How­ever alien she might have felt, Wig­more warmed to the en­ergy of the mu­sic around her and to Letlive in par­tic­u­lar. “I didn’t re­alise how dis­ci­plined that mu­sic was,” she says, “and how po­lit­i­cal in the lyrics. It’s in­tel­li­gent mu­sic. I didn’t un­der­stand it ini­tially I guess be­cause I wasn’t part of it.”

Aside from meet­ing But­ler, be­ing out of her com­fort zone also had mu­si­cal benefits. The tour, she says, “gave me con­fi­dence to try a whole bunch of things with my voice. That’s where the courage came from. That’s where I got the falsetto from.”

This is a ref­er­ence to push­ing her voice into new ter­ri­tory on sev­eral songs on Blood to Bone, in­clud­ing This Old Heart and In My Way. While her pre­vi­ous al­bum com­bined pop hooks with a blues in­flu­ence, gar­nered from a trip around the south­ern states of the US, soak­ing her­self in the roots of that mu­sic, there’s an elec­tronic edge to the new one, most ap­par­ent on the first sin­gle, New Rush. The punchy cho­rus of “I have this feel­ing that I can’t go back” re­flects also the singer’s de­sire to keep ex­plor­ing new styles.

New Rush was co-writ­ten and recorded with pro­ducer Char­lie An­drew in Lon­don, but for the bulk of the al­bum Wig­more worked with Stu­art Crich­ton, whose cred­its in­clude Kylie Minogue and the Pet Shop Boys. She co-wrote and co­pro­duced with him, de­spite ini­tially hav­ing reser­va­tions about whether she would have much in com­mon with some­one whose re­sume in­cluded a wealth of main­stream pop acts.

“I saw his cat­a­logue and I judged him on that,” she says. “The sort of work he was do­ing I didn’t see my­self align­ing with; that style of mu­sic. It was an in­ter­est­ing point in both our lives. We were both bored. He wasn’t happy with what he was do­ing. It was kin­dred spirit time.”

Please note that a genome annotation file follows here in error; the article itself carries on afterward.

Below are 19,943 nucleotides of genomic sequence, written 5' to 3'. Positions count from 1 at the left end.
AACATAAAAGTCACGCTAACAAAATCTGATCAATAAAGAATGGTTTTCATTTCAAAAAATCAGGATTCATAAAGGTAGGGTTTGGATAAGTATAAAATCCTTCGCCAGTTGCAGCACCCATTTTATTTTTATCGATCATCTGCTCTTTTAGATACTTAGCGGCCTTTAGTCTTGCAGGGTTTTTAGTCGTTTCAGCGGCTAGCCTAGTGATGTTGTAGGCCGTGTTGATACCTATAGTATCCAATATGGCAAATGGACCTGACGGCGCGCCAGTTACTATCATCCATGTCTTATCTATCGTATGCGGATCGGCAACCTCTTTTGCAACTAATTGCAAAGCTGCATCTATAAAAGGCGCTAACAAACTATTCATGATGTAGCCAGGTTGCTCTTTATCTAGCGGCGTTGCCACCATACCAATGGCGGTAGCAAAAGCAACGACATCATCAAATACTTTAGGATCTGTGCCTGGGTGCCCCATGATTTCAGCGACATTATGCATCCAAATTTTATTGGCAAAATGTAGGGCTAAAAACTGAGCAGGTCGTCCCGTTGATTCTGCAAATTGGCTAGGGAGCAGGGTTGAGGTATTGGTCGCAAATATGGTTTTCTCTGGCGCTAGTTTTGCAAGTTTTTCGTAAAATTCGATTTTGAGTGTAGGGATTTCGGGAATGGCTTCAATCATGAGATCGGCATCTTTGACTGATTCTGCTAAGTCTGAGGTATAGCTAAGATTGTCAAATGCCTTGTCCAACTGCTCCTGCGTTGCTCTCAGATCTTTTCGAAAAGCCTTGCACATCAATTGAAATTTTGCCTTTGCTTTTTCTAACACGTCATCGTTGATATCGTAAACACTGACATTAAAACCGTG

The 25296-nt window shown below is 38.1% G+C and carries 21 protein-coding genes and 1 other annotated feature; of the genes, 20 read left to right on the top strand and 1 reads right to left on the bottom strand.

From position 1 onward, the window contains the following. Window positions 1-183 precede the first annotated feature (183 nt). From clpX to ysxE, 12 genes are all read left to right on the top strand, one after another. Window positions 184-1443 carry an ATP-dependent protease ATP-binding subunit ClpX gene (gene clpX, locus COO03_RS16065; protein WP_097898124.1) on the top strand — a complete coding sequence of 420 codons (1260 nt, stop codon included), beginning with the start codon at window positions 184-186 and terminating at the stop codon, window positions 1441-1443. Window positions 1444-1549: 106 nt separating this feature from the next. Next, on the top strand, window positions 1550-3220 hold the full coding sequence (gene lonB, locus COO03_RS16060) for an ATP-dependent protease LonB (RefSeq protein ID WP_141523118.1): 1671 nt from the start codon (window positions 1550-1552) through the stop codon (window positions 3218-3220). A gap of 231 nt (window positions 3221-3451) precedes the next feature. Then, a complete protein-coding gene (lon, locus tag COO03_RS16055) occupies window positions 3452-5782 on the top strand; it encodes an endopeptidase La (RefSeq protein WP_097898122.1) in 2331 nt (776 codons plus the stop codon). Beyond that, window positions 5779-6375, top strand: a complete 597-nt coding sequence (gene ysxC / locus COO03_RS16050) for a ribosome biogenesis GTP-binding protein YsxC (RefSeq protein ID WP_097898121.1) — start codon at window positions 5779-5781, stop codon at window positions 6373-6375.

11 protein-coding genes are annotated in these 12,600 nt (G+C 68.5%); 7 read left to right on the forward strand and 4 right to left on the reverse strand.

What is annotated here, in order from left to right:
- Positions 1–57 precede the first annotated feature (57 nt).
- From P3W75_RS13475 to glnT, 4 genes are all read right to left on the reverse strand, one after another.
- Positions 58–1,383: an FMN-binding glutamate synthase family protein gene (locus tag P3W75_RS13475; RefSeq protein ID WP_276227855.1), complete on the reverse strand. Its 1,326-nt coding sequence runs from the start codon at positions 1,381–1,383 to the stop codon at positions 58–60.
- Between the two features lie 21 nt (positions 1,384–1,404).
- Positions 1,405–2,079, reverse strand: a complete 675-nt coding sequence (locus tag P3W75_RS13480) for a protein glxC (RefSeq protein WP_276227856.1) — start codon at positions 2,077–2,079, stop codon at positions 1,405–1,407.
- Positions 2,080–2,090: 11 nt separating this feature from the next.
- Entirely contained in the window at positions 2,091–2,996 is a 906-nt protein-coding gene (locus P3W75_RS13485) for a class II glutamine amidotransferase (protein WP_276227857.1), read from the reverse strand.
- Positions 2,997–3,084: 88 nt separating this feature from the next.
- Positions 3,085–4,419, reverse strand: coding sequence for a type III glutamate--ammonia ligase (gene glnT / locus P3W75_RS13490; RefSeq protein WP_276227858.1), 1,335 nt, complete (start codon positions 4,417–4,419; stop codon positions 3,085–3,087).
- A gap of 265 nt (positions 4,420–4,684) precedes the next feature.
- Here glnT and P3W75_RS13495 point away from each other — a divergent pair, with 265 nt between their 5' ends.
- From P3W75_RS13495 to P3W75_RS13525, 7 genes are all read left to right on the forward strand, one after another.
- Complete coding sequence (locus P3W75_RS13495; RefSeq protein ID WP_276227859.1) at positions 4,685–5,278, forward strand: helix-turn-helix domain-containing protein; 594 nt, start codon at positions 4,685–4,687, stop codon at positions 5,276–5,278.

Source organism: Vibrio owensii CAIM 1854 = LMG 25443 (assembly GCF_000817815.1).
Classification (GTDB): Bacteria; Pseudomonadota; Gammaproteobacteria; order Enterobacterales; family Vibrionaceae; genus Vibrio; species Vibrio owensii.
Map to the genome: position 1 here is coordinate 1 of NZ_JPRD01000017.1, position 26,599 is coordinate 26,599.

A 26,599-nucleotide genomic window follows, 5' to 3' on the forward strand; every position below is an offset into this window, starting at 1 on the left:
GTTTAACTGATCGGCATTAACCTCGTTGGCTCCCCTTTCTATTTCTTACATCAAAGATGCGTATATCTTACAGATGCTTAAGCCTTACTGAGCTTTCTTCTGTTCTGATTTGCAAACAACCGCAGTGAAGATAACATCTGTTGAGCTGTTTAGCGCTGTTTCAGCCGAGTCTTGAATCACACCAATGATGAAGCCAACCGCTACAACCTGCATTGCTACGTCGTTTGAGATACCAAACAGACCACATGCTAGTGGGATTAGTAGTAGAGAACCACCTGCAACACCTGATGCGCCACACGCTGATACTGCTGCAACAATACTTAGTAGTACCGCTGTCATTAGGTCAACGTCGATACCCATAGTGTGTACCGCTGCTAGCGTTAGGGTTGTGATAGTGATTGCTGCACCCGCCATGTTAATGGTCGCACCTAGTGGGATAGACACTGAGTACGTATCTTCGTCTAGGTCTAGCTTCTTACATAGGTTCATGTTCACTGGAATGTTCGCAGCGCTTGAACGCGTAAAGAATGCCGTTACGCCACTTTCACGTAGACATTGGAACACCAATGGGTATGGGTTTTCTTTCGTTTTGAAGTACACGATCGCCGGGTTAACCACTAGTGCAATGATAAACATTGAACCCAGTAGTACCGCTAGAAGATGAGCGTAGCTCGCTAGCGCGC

She says the al­bum feels like “a huge jump for me be­cause I’ve been so in­volved. Be­fore I would write the songs and then hand ev­ery­thing over to a pro­ducer. It’s a mas­sive jump for me be­cause the buck stops with me this time.”

Crich­ton, as a song­writer, is part of the same small New Zealand pub­lish­ing sta­ble, Na­tive Tongue, that has served Wig­more so well in re­cent years by get­ting her mu­sic into ad­ver­tis­ing. That rev­enue stream has al­lowed her free­dom to spend time writ­ing rather than al­ways be­ing on the road.

“That has given me a year and a half to work on writ­ing the songs for this record,” she says, “which is dif­fer­ent to not be­ing able to pay your rent.”

With her star ris­ing in the US and Europe, par­tic­u­larly in Ger­many, it seems un­likely Wig­more will have money con­cerns in the near fu­ture, but she’s not con­tent to rest on her lau­rels.

“The plan is just get­ting my mu­sic on as many plat­forms and as many stages as I can to present it to the world.”

She’ll be here to do that on a short tour next month. Home, for the fore­see­able fu­ture, though, will be in the US.

“It’s the peak out there,” she says. “It’s as big as you can go. Even if you chip away at the lower lev­els in the States there are still a lot of peo­ple to play to. It’s cool to be opened up to that. I’m thriv­ing a lot in the States and be­ing around Amer­i­cans.” She’s tak­ing noth­ing for granted, how­ever. “I’m a very dif­fer­ent per­son now to when I was 18 and knock­ing on record com­pany doors,” she says, “but the idea of why I got into mu­sic is still the same.

“I have the same fire.”

Blood to Bone is re­leased through Uni­ver­sal Mu­sic Australia on June 26.

Gin Wig­more

will tour Australia next

month